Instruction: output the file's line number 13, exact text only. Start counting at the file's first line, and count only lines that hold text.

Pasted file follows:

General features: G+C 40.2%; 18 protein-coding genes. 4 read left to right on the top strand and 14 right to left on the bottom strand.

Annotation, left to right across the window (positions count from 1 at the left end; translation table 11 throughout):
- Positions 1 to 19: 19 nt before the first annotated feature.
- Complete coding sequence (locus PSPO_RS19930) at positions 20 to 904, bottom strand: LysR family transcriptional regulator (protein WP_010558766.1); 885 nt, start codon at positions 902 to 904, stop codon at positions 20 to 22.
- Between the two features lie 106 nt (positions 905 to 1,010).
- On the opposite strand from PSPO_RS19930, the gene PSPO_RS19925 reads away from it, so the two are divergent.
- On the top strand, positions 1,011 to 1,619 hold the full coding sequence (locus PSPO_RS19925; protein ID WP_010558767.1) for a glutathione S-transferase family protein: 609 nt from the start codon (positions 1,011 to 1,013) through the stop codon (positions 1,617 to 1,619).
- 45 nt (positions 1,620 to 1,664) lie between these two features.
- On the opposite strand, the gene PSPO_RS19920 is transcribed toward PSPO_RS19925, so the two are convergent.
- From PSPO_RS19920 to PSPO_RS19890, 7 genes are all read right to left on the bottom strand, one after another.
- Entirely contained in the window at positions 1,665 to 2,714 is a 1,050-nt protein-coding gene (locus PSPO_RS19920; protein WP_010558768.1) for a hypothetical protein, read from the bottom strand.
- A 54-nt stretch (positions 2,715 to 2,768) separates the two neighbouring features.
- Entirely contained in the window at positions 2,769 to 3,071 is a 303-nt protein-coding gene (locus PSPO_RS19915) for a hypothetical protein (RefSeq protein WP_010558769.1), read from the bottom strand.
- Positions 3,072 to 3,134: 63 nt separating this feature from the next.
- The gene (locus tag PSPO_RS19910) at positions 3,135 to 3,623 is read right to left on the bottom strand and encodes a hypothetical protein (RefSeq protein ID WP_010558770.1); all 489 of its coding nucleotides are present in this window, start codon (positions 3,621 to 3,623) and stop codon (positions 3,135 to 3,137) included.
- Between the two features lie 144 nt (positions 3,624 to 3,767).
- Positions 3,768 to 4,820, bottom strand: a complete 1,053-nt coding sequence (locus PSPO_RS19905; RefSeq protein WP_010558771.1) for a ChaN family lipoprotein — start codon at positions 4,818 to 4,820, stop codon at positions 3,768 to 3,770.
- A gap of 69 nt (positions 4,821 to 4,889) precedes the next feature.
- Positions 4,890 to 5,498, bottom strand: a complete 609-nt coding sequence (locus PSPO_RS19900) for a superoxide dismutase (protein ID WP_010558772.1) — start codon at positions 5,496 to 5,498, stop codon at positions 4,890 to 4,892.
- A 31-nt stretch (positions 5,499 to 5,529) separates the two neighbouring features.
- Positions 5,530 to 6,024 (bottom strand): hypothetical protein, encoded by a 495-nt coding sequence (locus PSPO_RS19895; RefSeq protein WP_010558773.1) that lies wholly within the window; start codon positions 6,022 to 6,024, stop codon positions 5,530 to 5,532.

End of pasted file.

- Entirely contained in the window at positions 2,769 to 3,071 is a 303-nt protein-coding gene (locus PSPO_RS19915) for a hypothetical protein (RefSeq protein WP_010558769.1), read from the bottom strand.